Plea for a thorough transformation of the EU car industry
On Tuesday, we commented on a morose annual study on the future of the car industry by Alixpartners. Nevertheless, there are maybe opportunities in the disaster. Deloitte publishes a recommendation to the EU for redefining the doctrine, and transform the entire European car industry.
The experts of AlixPartners are also foreseeing a ‘V’ depression and not a ‘U’ one. They think that China will lead the movement, but on Tuesday, the French Economy Minister, Bruno le Maire, also came with some good news.
“In April, car purchase orders were 10% of the normal, in May this already increased to 50%, and in June we are already reaching the level of last year,” Le Maire indicates. “This means that the recovery is faster and more spectacular than expected.”
The minister pointed at the buying premiums installed in France as one of the important factors in this recovery. He defended the fact that there were also premiums for cars with an internal combustion engine, “In the end, we will have a French car park that will undoubtedly emit less CO2 and toxic gases,” he points out.
He calls upon every French citizen to go for it now because the premiums will only last until December. “At the moment, the average CO2 emission of a vehicle in France is 120, by buying a plug-in hybrid, you can reduce this by factor six.”
The paradox of the current, still very concerning situation in the car industry, is that many of the manufacturers and suppliers were already restructuring. AlixPartners points at the fact that 24 plants had already been closed last year.
The bureau also thinks that the investments for ecological transformation are safe while Europe and China are pushing toward even more stringent environmental rules. It estimates that between 2020 and 2024, there will still be 180 billion euros invested in electrification instead of the 200 billion foreseen before the crisis.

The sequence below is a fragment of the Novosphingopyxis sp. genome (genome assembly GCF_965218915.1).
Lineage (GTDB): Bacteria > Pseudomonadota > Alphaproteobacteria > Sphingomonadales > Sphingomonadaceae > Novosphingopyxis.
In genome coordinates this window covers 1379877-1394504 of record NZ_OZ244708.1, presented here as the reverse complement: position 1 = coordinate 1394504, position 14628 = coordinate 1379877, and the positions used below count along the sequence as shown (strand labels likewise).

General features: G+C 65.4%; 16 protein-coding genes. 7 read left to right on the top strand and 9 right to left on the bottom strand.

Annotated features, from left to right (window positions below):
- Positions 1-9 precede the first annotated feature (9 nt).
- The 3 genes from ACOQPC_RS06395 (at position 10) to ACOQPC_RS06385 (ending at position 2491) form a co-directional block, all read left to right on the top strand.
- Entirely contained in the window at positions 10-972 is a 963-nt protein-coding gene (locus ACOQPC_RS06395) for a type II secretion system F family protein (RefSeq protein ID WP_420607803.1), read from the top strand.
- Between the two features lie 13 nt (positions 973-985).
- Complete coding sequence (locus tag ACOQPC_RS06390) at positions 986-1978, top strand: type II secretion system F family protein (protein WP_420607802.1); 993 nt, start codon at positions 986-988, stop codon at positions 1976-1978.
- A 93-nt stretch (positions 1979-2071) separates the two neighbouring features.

But AlixPartners warns that they expect a profound transformation in the sector. There will be an industrial rationalization (fewer models, more common platforms), more partnerships, or even complete fusions.
This will lead to a far lower break-even point: the number of cars where the industry doesn’t lose money anymore will lower from 80 million cars/year worldwide to 65 million. “Those who have already lowered this break-even point before the crisis certainly have an advantage.”
According to Guillaume Crunelle and Jean-Michel Pinto from Deloitte, there are two phenomena acting together for the moment: the economical shock due to the corona crisis, and the profound behavioral and technological transformation of the car industry.
For both analysts, the role of the public sector is becoming crucial again. “In all industries, there are different phases. In an evolutional phase, the State can be an annoyance, being not reactive enough for micro-evolutions. In transforming phases, the State can have a catalyst role in helping to define the new structure and strategy.”
The crisis has put an end to the unlimited globalization in the sector. According to Crunelle and Pinto, Europe has to create the most favorable conditions for innovation and research, both in technologies and in production processes.
“The ‘Airbus of Batteries‘ is a good example,” says Crunelle, “not because it’s situated in Europe but because there is a technological added value. You can’t just declare you are competitive; you have to invest in it.”
Reconcile two visions
France and Germany, the two European motors in the current crisis, have different industrial cultures. It’s time to reconcile them, say Crunelle and Pinto. “Until now, the industry was emphasizing ‘technological neutrality’, but investing in a lot of technologies at the same time is too expensive now.”
“Today, we have a European Commissioner and two Economy Ministers (in France and Germany) who seem to think and go in the same direction. In the industry, we see alliances across the borders. We have to continue on this path.”
Finally, Crunelle and Pinto see two critical issues: Europe has to see further and compensate for its organizational handicap (being 27) against competitors like China and the US. Secondly, it is crucial to collaborate with energy companies and electric suppliers. “It’s the combination of competencies that will give us an advantage in the end.”